Text: World Occupational Therapy Day, 27th October 2019, Improved World Health and Wellbeing

October 27th is World OT Day

World Occupational Therapy Day is on Sunday, October 27th.  The theme this year is Improved World Health and Wellbeing, as recognized by the World Federation of Occupational Therapists (WFOT). World Occupational Therapy Day was first launched on 27th October 2010. Since then, it has become an important date in the occupational therapy calendar to promote and celebrate the profession internationally.

OT Works! also celebrates in October with OT Month in Canada.  On these special occasions for our profession, we recognize how our work is impactful. 

Inclusive care is important to us.  We are fortunate to work with clients and customers in British Columbia from a variety of cultural backgrounds.  OTs work with all parties involved to ensure that they feel respected, understood and confident in the rehabilitation process.  We believe that through collaboration – with the client, their social network, healthcare team members, insurers and legal representation – that meaningful recovery occurs.

Occupational therapy is an expanding discipline.  We look forward to participating in new strategies, research and treatments to foster improved health and wellbeing in our communities and across the globe.

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OT Exposure Therapy

Exposure Therapy and OT

After an emotionally difficult experience you may find it challenging to fully participate at work, at home or in social situations.  Exposure therapy is a treatment Occupational Therapists use to increase a client’s ability to function after trauma.  OTs use exposure therapy to address anxiety, fear and discomfort so that you can actively engage in you community and life again.

What is Exposure Therapy?

Exposure therapy helps clients improve their ability to differentiate between safe and unsafe situations.  With an OT’s help, they can reduce the physical, emotional, cognitive and social symptoms of trauma.  Early intervention along with repetition empowers clients to better manage their response to triggers.

When someone experiences anxiety about specific people, places or things, they often avoid those situations.  While this can reduce the discomfort in the short term, longer-term solutions are better.  Interrupting the cycle of fear, through exposure therapy, allows a person to better recognize which beliefs are accurate and which have become overrun by emotions and difficult memories.

How is Exposure Therapy done?

  1. Education: Discuss how avoidance behaviours fuel anxiety.
    • Which safety habits does the client use in order to reduce anxiety in the triggering situation?
    • What thoughts and beliefs about the situation may be inaccurate or not helpful?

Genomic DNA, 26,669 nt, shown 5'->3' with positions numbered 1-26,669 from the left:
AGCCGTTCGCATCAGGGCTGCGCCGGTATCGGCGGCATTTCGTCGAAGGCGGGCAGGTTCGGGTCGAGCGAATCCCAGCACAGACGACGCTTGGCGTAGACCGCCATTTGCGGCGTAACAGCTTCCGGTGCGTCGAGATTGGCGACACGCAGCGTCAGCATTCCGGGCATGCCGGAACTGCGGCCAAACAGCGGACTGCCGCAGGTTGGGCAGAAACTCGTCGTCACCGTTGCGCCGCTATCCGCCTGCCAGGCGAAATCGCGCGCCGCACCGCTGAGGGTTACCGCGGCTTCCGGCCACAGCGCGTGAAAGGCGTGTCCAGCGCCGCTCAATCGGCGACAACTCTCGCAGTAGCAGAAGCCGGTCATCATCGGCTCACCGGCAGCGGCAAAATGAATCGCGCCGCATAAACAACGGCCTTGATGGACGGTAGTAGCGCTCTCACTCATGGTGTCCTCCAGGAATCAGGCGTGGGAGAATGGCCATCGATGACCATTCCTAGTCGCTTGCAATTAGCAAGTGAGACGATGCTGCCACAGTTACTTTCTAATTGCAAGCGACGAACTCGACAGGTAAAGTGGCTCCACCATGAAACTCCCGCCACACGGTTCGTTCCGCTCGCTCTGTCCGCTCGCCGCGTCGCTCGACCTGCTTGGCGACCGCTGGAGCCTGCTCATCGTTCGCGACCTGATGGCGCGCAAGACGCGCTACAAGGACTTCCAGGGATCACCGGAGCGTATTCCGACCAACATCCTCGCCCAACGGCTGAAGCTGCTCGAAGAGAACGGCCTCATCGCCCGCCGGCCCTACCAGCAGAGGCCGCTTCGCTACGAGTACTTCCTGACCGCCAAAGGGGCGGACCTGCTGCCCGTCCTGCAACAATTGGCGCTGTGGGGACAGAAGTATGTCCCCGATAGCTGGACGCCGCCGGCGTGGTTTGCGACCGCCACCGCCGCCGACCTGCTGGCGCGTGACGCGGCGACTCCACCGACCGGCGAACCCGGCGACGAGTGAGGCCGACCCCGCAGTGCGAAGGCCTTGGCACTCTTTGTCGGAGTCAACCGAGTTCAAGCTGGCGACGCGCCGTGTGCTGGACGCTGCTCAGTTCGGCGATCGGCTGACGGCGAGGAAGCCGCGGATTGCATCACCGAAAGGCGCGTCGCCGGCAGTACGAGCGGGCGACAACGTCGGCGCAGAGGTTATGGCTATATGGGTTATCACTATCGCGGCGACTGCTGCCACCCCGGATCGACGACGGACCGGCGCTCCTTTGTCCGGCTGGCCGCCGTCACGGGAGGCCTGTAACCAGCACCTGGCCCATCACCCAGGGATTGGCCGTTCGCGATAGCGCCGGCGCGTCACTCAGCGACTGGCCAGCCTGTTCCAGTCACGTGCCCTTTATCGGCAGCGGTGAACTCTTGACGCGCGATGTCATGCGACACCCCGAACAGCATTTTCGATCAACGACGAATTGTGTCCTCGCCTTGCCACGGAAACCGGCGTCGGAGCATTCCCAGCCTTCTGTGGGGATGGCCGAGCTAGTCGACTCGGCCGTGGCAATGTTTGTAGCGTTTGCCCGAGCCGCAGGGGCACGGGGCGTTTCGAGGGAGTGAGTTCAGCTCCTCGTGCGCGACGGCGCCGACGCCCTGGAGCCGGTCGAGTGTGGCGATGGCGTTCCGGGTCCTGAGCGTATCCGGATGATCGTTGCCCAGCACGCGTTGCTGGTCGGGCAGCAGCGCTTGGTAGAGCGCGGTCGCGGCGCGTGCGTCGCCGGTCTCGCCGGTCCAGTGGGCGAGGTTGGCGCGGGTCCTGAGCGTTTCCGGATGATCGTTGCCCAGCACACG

2. Develop a structured plan to overcome the anxiety. 
    • The OT and their client develop an exposure hierarchy by grading all the aspects about the situation that causes anxiety.  They assign each a score that ranges from 0/10 (no anxiety) to 10/10 (most anxiety ever). 
    • Based upon these scores, the OT and client develop a step-by-step plan to address each aspect of anxiety.  Initial sessions should work through less anxious tasks and later sessions should address those that cause more anxiety.
    • In the final sessions, the client aims to manage their anxiety effectively so that they can engage in the formerly stressful situation with a calm and clear mindset. 
  3. During each session: Consider how long to continue with the session before it is complete.
    • Researchers suggest that the client and OT stay in the situation until their level of fear drops by 50%.  If the client considered their anxiety to be a 8/10 initially, they should wait until it is a 4/10 before concluding that exposure step.

Meet Kadie: A Case Study in Exposure Therapy

After an isolated and traumatic event occurred during her work as a social worker, Kadie feared her safety whenever she came near the site of the incident.  Jennifer MacDonald, a senior therapist with OT Works! started working with Kadie after she had been off work for 6 months.  They used a team-based approach to organize the exposure plan with the rest of Kadie’s healthcare team and social network.  They had one-on-one sessions that gradually reintroduced her back into her work role.  At discharge, Kadie was able to return to work independently, equipped with the tools and skills to work effectively without tirelessly worrying about her safety.  With exposure therapy, Kadie built up confidence in her ability to manage feelings of anxiety.

How can OT Works! help?

Our occupational therapists are experienced in exposure therapy.  They have helped many clients face their fears and reduce their anxiety.  Our clients are able to return to their daily activities and enter unfamiliar situations equipped with the tools that are gained from exposure.  All of our therapists are certified with the College of Occupational Therapists of British Columbia (COTBC) and many have additional training in mental health treatment.

If you or anyone you know could benefit from exposure therapy, contact us at referrals@ot-works.com or 604.696.1066 ext. 1000.  We can connect you with one of our therapists and make recovery more attainable for everyone.

Additional Resources

To learn more about exposure therapy, check out these resources: